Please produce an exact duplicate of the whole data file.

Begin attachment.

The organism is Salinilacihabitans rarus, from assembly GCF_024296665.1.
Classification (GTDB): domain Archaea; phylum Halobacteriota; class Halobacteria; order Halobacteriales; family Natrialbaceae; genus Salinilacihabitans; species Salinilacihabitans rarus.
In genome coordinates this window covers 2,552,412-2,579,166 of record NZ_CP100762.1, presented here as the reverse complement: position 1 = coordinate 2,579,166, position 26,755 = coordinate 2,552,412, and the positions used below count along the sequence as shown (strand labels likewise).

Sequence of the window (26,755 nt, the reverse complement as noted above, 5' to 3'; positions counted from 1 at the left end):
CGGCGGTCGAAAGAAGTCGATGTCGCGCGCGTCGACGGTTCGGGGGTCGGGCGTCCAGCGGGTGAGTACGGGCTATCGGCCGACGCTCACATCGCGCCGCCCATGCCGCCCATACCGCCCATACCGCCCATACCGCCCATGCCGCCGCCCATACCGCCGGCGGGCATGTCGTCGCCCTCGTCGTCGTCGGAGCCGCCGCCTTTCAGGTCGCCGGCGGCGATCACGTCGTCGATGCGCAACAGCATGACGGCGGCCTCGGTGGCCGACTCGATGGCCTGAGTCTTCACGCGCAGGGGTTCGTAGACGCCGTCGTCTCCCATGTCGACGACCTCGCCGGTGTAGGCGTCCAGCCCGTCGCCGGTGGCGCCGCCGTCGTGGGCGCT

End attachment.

The organism is Salinilacihabitans rarus, from assembly GCF_024296665.1.
Classification (GTDB): domain Archaea; phylum Halobacteriota; class Halobacteria; order Halobacteriales; family Natrialbaceae; genus Salinilacihabitans; species Salinilacihabitans rarus.
In genome coordinates this window covers 2,552,412-2,579,166 of record NZ_CP100762.1, presented here as the reverse complement: position 1 = coordinate 2,579,166, position 26,755 = coordinate 2,552,412, and the positions used below count along the sequence as shown (strand labels likewise).

Sequence of the window (26,755 nt, the reverse complement as noted above, 5' to 3'; positions counted from 1 at the left end):
CGGCGGTCGAAAGAAGTCGATGTCGCGCGCGTCGACGGTTCGGGGGTCGGGCGTCCAGCGGGTGAGTACGGGCTATCGGCCGACGCTCACATCGCGCCGCCCATGCCGCCCATACCGCCCATACCGCCCATACCGCCCATGCCGCCGCCCATACCGCCGGCGGGCATGTCGTCGCCCTCGTCGTCGTCGGAGCCGCCGCCTTTCAGGTCGCCGGCGGCGATCACGTCGTCGATGCGCAACAGCATGACGGCGGCCTCGGTGGCCGACTCGATGGCCTGAGTCTTCACGCGCAGGGGTTCGTAGACGCCGTCGTCTCCCATGTCGACGACCTCGCCGGTGTAGGCGTCCAGCCCGTCGCCGGTGGCGCCGCCGTCGTGGGCGCT